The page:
I stood for quite a while staring at the descent and the corrie floor but couldn’t see my friend at all – where had she got to? It had only been a couple of minutes since I’d left her but she had completely vanished. Thinking she’d maybe got into difficulties on the descent into the corrie, I hurried back to where I’d left her.
I set off down the hillside for quite a way looking and shouting for her but all was silence – there was no sign of her whatsoever. I was a bit concerned to see that if she’d cut down too early into the corrie there was quite a steep section of rocky hillside. I peered at the boulders but couldn’t see a figure anywhere amongst them nor, still, one in the corrie.
After dithering awhile, I decided that it might just be a case that she was in the corrie but, being dressed in fairly dark clothing, maybe she wasn’t visible. In the end, with some misgivings, I started off again up my hill – by now I was starting to tire after all the running up and down the hillside.
I puffed on up to the summit of the Munro, all the time looking into the corrie to see if I could spot anyone but saw no-one. Maybe she’d already crossed the corrie and was waiting for me in the col – I hoped so…
The descent from the Munro was very steep and rocky and the path was very clambery. That meant my attention was fully focussed on getting down safely to the col and I couldn’t look anywhere apart from where I was putting hands and feet.
As the ground eased, however, I looked down to see… no-one at all. The place was completely deserted… I felt sick. Where was my friend? I had no idea what to do… In the end, I decided the best course of action was to race after the other two girls, check she wasn’t with them, tell them what had happened and, together, decide on a plan.
The ascent of the second Munro was up very steep grass and quite a climb. By now, with the stress and worry and all the running around, I was feeling exhausted and felt near to collapse. I struggled on upwards and, nearing the summit, looked up to see one of the girls heading back down towards me looking worried. Where was my friend? she asked. I told her I’d lost her way back and didn’t know what to do. We continued up the last bit to the summit where the other girl was sat at the cairn.
I related my woeful tale to them and we debated the possible courses of action. In the end, I thought it best we hurried back to the car as quickly as we could on our originally proposed route (easier than retracing the route over the mountains) in the hope that she’d gone back down to the car. The others agreed and we hurried off down the mountain to the long track out through the glen.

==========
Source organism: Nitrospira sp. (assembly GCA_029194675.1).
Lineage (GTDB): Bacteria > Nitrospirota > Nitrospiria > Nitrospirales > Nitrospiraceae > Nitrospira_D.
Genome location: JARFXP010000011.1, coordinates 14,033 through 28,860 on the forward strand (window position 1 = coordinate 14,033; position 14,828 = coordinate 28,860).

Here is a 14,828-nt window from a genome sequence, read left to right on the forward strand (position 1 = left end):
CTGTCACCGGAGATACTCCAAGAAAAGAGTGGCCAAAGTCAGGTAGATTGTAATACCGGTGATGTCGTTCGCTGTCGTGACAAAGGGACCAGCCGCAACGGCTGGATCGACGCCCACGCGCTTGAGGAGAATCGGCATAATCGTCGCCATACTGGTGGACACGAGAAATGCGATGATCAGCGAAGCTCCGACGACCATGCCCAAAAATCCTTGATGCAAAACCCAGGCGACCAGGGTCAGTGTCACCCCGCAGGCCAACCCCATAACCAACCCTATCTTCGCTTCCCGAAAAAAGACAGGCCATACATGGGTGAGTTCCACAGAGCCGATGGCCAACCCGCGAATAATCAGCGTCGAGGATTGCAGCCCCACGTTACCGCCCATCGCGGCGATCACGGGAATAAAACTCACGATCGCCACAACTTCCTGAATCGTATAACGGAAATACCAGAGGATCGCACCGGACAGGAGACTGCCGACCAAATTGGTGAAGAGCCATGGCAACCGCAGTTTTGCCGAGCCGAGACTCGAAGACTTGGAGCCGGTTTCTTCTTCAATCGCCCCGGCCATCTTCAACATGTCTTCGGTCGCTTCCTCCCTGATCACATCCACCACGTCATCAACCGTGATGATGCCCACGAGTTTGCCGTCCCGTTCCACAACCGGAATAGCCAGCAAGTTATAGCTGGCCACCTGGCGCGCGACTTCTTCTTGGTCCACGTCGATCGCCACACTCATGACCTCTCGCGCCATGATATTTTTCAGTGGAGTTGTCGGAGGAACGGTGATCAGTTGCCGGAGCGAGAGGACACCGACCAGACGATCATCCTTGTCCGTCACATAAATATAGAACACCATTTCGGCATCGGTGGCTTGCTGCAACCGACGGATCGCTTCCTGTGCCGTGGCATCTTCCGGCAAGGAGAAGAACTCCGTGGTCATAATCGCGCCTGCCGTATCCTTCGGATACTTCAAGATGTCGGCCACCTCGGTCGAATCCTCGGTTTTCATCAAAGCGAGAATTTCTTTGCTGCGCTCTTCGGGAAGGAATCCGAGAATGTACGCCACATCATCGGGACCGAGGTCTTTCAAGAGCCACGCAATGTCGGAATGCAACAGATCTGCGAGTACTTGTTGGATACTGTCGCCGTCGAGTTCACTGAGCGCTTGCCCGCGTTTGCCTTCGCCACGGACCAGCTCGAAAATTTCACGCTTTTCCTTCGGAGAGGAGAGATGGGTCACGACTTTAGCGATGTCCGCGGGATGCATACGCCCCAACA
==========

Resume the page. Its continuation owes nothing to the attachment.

When we hit the glen track, we probably did the fastest 5 miles walking ever and were soon back at the car. As we rounded the corner of the buildings near the carpark, I was holding my breath hoping my friend would be waiting at the car. It was a forlorn hope – the carpark was deserted…
By now it was around half an hour before dark so quick action was needed. First, I phoned another friend who was on the meet but not on our walk to see if he was back at ‘base’. Unfortunately, as it was a large group attending the meet, we had more than one base – there was the campsite, the bunkhouse and the Youth Hostel so he had to check all three.
I said we’d lost my friend. He was quite incredulous and asked what I meant we’d ‘lost’ her. I briefly explained but said it was urgent he look for her. He said he’d ring me back…
After ten minutes or so, he was back on the phone but it wasn’t good news – she hadn’t miraculously appeared back at base. I immediately dialled 999 for the emergency services and asked for mountain rescue.
Initially, as always for a mountain rescue, I spoke to the police who co-ordinate the rescue. I’m not sure whether it was my pronunciation or not, but the police had no idea where the farm was that we were parked at, although I would think the MRT often start rescues from there.
There then followed a series of phone-calls which were so frequent, I had my policy of never having my phone switched on during a walk confirmed as very sound (although naturally I’d had it switched on since losing my friend on this occasion). I always charge my phone the night before I set out on a mountain walk as a matter of course. After around an hour of constant phone-calls, the police asked me how my phone battery was – I peered at it, by now in pitch-blackness, and was horrified to see I was down to one bar – my phone could give up any time!